The Man Who Shot Chris Kyle: An American Legend (Review)

Mar 22, 2022

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Chris Kyle American Sniper Cover

There are many pieces of military equipment and attire. None more important than the boots, way down in the dirt. Dry feet, the ability to walk and advance or retreat when ordered play a key component in soldier readiness. And they certainly matter when you are headed into rough or muddy terrain. That is how I feel about the landscape I traveled while reading Titan Comics’ graphic novel, The Man Who Shot Chris Kyle: An American Legend. C’mon boots…

The Man Who Shot Chris Kyle: An American Legend

Titan Comics

Writer: Fabien Nury
Artist: Bruno
Colorist: Laurence Croix

Available: March 22, 2022

The press releases for this title make it clear that this is a graphic novel created from the movie, American Sniper. The movie is an adaptation of the memoir, American Sniper: The Autobiography of The Most Lethal Sniper in U.S. Military History. That’s a lot of ways to present the same story. I can only suspect they fear the tale hasn’t reached its whole target audience yet. Or could it be more to the story since the title suggests it deals with the suspect, not the victim?

The first thing that struck me about this novel was its presentation format. I’ve read a bunch of different styles of comics and honestly, this commercial-style is possibly my least favorite. I apologize if there is another term for it but I can explain what I mean. Every panel feels like a presentation, an advertisement. Less a movie, or even attempt to imitate a motion picture, and instead of acting like an illustrated journal. The scenes don’t paint themselves, it’s up to the text to explain them. If I was reading about the man who shot Chris Kyle then are these evidence photographs, re-enactments, and notes, I wondered?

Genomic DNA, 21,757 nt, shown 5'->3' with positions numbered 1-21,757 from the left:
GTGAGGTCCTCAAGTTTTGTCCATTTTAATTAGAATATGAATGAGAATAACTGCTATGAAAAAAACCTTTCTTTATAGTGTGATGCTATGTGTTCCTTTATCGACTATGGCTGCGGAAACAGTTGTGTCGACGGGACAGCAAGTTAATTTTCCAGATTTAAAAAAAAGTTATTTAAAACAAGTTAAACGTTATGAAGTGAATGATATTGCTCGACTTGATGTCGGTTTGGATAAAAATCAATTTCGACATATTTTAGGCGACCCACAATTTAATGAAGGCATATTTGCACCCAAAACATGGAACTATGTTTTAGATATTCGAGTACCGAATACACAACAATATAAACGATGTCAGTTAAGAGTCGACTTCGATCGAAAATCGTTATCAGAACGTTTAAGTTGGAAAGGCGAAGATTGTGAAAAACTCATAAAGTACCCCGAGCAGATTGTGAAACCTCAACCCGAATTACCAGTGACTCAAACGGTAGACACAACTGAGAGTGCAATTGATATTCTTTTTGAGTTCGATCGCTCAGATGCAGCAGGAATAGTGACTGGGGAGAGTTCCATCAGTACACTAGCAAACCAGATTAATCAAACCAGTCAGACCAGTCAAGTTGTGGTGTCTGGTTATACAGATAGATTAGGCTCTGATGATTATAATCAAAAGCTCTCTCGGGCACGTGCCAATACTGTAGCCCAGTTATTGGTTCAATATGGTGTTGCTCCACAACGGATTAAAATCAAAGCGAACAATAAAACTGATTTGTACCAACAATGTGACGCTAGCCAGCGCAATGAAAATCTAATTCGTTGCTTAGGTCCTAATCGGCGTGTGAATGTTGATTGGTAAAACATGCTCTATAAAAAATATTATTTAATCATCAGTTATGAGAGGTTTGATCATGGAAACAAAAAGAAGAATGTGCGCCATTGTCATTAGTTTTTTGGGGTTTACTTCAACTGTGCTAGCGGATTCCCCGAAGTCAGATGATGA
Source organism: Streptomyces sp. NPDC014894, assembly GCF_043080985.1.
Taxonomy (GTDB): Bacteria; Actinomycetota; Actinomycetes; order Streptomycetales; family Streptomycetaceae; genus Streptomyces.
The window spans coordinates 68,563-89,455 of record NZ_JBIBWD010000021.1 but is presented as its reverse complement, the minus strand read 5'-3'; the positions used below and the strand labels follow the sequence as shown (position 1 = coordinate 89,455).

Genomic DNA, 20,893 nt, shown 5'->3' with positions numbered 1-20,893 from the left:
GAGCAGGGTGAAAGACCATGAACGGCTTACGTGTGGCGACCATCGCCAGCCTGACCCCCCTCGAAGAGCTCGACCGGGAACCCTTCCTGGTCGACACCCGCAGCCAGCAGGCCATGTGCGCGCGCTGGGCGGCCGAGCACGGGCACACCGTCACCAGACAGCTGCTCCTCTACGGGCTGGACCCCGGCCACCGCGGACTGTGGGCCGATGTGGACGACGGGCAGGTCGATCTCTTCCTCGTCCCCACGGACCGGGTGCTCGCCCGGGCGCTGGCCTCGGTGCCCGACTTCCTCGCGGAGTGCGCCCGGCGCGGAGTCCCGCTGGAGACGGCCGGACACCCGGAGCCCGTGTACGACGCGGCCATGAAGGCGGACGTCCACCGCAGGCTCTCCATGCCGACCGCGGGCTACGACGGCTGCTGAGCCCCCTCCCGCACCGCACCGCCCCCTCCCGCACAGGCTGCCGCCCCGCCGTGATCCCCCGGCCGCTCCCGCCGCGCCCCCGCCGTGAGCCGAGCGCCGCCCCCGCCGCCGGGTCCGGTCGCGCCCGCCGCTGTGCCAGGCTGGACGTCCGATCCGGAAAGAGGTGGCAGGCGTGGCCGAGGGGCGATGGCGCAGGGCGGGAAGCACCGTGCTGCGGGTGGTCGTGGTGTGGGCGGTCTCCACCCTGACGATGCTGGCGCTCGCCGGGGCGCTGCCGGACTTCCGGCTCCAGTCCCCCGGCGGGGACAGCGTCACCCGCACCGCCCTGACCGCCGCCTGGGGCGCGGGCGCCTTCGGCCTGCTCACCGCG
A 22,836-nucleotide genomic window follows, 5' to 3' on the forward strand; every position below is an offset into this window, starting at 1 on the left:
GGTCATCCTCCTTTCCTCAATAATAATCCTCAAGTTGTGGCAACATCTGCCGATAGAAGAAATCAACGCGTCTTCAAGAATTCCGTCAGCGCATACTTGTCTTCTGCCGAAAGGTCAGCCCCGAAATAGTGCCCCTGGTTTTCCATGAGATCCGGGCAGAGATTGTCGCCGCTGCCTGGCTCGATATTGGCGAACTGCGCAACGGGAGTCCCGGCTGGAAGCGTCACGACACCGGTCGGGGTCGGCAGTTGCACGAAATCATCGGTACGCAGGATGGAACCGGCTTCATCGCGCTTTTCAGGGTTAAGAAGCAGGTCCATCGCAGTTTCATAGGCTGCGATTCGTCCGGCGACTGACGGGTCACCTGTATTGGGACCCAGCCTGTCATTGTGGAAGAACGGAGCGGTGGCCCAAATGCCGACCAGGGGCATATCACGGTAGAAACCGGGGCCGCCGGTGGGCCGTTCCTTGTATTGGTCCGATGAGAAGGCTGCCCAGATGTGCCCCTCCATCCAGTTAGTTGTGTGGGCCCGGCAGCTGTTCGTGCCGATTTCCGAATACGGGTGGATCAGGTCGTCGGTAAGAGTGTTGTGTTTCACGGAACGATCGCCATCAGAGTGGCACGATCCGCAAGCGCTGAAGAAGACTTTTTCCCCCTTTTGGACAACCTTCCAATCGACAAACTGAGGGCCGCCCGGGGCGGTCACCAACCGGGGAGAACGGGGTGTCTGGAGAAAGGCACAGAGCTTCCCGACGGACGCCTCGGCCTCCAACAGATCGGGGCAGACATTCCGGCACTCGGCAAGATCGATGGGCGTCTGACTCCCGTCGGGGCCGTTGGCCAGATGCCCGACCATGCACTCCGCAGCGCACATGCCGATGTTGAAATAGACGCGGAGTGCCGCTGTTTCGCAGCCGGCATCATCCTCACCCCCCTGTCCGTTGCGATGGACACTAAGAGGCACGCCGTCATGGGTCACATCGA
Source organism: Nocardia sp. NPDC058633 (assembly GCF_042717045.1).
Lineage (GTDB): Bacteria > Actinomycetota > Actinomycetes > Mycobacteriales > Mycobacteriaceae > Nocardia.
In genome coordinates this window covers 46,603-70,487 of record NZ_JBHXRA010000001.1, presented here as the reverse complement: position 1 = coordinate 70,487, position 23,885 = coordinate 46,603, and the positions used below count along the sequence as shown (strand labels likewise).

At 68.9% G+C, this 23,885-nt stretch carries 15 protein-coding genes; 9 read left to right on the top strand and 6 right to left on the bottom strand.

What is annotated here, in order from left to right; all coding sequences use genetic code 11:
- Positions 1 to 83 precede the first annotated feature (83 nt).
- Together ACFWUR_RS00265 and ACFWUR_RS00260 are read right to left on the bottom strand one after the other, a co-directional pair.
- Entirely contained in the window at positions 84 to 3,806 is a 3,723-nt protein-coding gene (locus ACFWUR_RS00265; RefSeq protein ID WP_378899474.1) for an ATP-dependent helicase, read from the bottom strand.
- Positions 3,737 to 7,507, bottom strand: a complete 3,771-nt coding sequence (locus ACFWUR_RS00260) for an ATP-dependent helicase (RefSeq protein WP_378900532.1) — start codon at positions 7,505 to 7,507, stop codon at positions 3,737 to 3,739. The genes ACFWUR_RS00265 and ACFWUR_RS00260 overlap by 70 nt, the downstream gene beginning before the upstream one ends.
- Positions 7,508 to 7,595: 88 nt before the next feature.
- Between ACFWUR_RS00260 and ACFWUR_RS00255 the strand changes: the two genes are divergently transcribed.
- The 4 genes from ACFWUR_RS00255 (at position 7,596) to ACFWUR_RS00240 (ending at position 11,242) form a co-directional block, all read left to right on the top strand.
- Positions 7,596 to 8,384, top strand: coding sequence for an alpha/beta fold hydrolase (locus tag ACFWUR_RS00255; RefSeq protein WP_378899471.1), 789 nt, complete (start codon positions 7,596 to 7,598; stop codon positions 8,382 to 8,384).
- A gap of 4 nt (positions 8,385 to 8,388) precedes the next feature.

The style of the artwork from Bruno was something I remember from a Bazooka Joe gum comic strip, or even a Duluth Trading commercial. This delivery left me conflicted since they both use it for comedy and this story is anything but.

A Tragic Tale

Fabien Nury breaks the book into three sections plus an epilogue. Each section finds its way back to the discussion of the defendant. However, the portions between them are quite long and are where my interest waned. The opportunity to read this graphic was my best chance to finally get this story. Despite my enjoyment of both Mr. Cooper and Mr.”Right Hand Clyde”, I have not watched the film and made no plans to. I read about the film in an issue of People magazine, which included Bradley Cooper’s interview, and that was where my interest in the story ended.

The facts, which the novel presents from various angles and perspectives, were clear in the article I read. What this book does is drag out details about both the defendant and the Kyle’s (Taya, Chris’ late wife is featured prominently in this book). Taya Kyle, illustrated at times breaking the wall with the reader, admits at times things were not pretty. However, the harshest light is on the defendant, even though it is often from others’ vantage and view of him. The story is complicated because each situation the Kyle’s experience is documented, even their legal troubles with Ventura or Taya’s shooting win after Chris’s death. What did the defendant have to do with that?

I have until this point not mentioned the defendant by name, partially out of respect to those lost. However, I would now like to mention what I now know about inmate Eddie Ray Routh after reading this book. He served in the military, and came back worse for the wear, the why’s aren’t mine to know. He smoked weed and that made him a loser, the pills and alcohol well everybody does those right? Two men are now dead because of his actions. This book’s title suggests it’s about the man who shot them, but this is all about Chris Kyle, the American Sniper. Stony the road we trod.

Score: 4.6

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